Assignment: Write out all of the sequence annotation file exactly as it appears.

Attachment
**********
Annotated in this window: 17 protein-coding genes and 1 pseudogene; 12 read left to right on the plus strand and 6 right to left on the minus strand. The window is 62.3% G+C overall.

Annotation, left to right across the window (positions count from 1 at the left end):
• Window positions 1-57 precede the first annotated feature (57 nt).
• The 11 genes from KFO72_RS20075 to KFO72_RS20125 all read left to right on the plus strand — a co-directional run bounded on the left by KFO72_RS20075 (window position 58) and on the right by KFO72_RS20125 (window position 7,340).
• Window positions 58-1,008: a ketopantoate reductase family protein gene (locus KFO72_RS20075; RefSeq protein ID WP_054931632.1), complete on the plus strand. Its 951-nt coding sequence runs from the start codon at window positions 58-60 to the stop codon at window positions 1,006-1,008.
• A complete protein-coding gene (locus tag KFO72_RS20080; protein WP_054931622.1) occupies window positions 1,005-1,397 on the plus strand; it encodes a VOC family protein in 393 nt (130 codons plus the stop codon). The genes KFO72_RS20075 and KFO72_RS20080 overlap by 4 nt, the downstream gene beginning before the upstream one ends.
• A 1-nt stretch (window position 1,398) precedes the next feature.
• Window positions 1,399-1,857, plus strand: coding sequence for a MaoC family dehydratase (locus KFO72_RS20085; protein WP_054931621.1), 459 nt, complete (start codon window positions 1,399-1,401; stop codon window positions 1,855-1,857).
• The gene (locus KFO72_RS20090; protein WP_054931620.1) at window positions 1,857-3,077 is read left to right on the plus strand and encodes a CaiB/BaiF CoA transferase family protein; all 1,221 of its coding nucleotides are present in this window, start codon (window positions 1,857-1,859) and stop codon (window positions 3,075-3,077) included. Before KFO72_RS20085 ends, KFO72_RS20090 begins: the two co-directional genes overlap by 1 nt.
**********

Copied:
Annotated in this window: 17 protein-coding genes and 1 pseudogene; 12 read left to right on the plus strand and 6 right to left on the minus strand. The window is 62.3% G+C overall.

Annotation, left to right across the window (positions count from 1 at the left end):
• Window positions 1-57 precede the first annotated feature (57 nt).
• The 11 genes from KFO72_RS20075 to KFO72_RS20125 all read left to right on the plus strand — a co-directional run bounded on the left by KFO72_RS20075 (window position 58) and on the right by KFO72_RS20125 (window position 7,340).
• Window positions 58-1,008: a ketopantoate reductase family protein gene (locus KFO72_RS20075; RefSeq protein ID WP_054931632.1), complete on the plus strand. Its 951-nt coding sequence runs from the start codon at window positions 58-60 to the stop codon at window positions 1,006-1,008.
• A complete protein-coding gene (locus tag KFO72_RS20080; protein WP_054931622.1) occupies window positions 1,005-1,397 on the plus strand; it encodes a VOC family protein in 393 nt (130 codons plus the stop codon). The genes KFO72_RS20075 and KFO72_RS20080 overlap by 4 nt, the downstream gene beginning before the upstream one ends.
• A 1-nt stretch (window position 1,398) precedes the next feature.
• Window positions 1,399-1,857, plus strand: coding sequence for a MaoC family dehydratase (locus KFO72_RS20085; protein WP_054931621.1), 459 nt, complete (start codon window positions 1,399-1,401; stop codon window positions 1,855-1,857).
• The gene (locus KFO72_RS20090; protein WP_054931620.1) at window positions 1,857-3,077 is read left to right on the plus strand and encodes a CaiB/BaiF CoA transferase family protein; all 1,221 of its coding nucleotides are present in this window, start codon (window positions 1,857-1,859) and stop codon (window positions 3,075-3,077) included. Before KFO72_RS20085 ends, KFO72_RS20090 begins: the two co-directional genes overlap by 1 nt.